Britain’s Rapid Rise in Renewables Prompts a DSO Role for Distribution Companies

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Solar capacity in Great Britain has grown from a few hundred megawatts in 2011 to more than 13 GW in 2018, and now more than 50% of renewable generation and 25% of total generation capacity in Britain is connected to distribution feeders. Many grid-supply points are now exporting back into the transmission grid at times during the summer when demand is at a minimum and generation is peaking. As such, electricity distribution companies are increasingly required to actively manage two-way power flows as part of their normal activities.

A key element of how the British electricity sector is preparing to meet these challenges is the emerging transition of electricity distribution companies to a distribution system operator (DSO) role, which involves a significant broadening of their functions and responsibilities.

While the British DSO definition doesn’t extend to the ownership and operation of electricity storage or other distributed energy resources, the DSO role includes traditional well-established functions such as network and investment planning, asset management, network operations, fault repair, and new connections. It also critically includes a range of new functions that historically have been solely transmission-related or that have needed to be enhanced. These include:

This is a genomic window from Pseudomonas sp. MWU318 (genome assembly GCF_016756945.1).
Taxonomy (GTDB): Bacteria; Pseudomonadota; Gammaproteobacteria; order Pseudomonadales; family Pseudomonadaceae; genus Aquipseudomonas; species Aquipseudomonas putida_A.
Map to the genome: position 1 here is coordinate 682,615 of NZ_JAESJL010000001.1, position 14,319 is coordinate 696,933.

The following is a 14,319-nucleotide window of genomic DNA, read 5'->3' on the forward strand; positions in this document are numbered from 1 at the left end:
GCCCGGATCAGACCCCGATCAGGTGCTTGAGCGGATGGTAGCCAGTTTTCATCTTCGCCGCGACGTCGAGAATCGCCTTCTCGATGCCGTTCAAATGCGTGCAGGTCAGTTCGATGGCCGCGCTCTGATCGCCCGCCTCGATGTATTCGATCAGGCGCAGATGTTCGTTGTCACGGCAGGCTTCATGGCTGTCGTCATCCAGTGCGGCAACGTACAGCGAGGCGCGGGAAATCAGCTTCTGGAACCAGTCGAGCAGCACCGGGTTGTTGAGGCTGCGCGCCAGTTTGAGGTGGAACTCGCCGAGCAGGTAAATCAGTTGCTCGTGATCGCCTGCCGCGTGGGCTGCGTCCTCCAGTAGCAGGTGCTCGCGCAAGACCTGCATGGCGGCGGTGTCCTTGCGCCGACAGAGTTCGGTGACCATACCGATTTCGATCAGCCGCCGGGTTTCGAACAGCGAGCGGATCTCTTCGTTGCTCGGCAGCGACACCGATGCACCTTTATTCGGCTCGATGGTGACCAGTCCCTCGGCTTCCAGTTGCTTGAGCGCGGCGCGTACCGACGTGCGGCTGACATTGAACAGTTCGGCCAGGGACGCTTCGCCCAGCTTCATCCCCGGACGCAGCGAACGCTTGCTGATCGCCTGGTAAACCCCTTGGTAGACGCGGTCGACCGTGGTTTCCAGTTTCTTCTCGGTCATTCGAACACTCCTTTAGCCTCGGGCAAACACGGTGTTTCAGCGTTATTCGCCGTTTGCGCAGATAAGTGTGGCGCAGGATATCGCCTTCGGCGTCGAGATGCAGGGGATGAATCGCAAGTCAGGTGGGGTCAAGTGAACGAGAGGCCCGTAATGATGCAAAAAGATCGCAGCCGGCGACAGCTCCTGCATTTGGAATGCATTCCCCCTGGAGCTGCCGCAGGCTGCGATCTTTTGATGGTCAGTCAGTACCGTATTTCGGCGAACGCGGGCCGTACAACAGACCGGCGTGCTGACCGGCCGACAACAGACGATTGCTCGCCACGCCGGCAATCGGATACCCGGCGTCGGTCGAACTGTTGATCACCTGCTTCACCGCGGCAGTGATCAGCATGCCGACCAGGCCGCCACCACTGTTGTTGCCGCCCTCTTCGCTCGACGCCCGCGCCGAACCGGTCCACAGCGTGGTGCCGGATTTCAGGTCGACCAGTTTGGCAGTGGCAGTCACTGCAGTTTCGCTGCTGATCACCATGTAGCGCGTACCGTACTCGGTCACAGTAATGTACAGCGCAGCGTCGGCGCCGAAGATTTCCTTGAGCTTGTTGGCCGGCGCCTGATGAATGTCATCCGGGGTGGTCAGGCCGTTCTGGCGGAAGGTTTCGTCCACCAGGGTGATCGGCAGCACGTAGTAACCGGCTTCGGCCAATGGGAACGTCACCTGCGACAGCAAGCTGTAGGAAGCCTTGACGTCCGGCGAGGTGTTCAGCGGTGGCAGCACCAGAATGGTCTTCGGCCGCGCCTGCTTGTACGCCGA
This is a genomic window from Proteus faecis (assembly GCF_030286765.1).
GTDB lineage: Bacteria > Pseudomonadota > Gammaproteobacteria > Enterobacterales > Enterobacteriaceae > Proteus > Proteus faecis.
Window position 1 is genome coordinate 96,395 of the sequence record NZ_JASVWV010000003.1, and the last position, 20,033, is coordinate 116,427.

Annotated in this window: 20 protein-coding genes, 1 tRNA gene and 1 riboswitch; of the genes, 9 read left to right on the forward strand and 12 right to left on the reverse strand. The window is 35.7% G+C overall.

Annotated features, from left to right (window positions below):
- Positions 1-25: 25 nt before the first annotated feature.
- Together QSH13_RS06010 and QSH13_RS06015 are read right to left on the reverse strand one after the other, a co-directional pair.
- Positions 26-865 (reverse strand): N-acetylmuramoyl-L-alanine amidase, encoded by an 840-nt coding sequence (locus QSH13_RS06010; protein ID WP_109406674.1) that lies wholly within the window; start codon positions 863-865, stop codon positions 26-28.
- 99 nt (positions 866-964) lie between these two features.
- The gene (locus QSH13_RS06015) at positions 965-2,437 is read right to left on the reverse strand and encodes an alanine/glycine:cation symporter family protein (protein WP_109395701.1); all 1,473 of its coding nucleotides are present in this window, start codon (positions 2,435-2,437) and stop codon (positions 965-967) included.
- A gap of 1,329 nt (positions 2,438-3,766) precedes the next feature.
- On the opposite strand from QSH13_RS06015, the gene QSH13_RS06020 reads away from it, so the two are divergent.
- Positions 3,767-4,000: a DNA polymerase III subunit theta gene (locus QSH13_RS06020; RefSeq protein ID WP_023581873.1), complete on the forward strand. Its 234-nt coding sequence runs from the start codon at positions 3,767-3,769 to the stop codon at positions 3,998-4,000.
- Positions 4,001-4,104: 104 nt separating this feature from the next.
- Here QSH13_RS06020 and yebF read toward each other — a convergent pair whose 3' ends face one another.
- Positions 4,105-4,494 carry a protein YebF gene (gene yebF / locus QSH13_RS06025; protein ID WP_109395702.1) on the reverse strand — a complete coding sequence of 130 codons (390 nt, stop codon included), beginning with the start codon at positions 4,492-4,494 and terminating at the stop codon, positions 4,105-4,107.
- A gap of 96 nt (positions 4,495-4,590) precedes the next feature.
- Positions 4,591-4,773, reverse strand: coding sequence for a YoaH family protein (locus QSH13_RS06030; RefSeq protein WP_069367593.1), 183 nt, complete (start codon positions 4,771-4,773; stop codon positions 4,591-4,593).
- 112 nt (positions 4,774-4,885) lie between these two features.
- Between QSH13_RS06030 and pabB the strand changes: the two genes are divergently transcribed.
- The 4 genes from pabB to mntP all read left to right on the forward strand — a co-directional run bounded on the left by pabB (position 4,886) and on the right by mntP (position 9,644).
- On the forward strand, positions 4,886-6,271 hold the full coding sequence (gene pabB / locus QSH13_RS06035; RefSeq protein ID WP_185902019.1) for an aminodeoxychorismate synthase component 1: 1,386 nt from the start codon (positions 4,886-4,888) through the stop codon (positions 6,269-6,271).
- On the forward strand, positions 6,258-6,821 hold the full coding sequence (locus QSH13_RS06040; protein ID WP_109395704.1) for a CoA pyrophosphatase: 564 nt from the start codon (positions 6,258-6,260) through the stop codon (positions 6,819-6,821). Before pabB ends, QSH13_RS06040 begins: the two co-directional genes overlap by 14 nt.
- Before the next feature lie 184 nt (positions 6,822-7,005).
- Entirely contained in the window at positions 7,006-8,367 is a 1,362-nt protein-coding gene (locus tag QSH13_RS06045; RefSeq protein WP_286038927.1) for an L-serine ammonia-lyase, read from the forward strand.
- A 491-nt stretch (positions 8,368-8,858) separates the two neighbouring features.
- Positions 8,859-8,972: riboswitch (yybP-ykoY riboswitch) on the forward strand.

• Flexible connections. The connection of new distributed generation, where there are capacity constraints, is increasingly managed through flexible connections offers. This involves some option for generation curtailment by the distribution company rather than offering fully firm connections.

  • Active network management. Increasingly, the distribution companies are having to balance supply and demand in areas of their networks that have become constrained by voltage, capacity, or any other limits.

  • Creation of ancillary/flexibility service markets. A key part of the DSO role is seen to be creating new markets for ancillary or flexibility services such as peak shaving or voltage control.

  • Enhanced requirement for reliability and system security. A large proportion of flexibility resources will be connected to distribution feeders, so the DSOs will need to enhance distribution system reliability to realize the full value of these resources.

  • Coordination with the Great Britain System Operator (GBSO). There is a growing need for joint system planning across the GBSO-controlled transmission-distribution interface as constraints on the transmission system may be resolved on the distribution system, or vice-versa.

  • Facilitating uptake of electric vehicles and electrification of heat. This includes engaging with key customer groups and industry to improve knowledge and to understand the requirements and likely growth of electric vehicles and electric heating, enhance network visibility of deployment, and meet network demand in an efficient manner.

These developments act as a bellwether of changes that may happen elsewhere throughout the world but clearly represent only one of the potential routes for addressing renewables-driven challenges. I’d be interested in learning your thoughts in the Comments section below on what some of the alternative routes could result.


Chris Watts


七月 13, 2018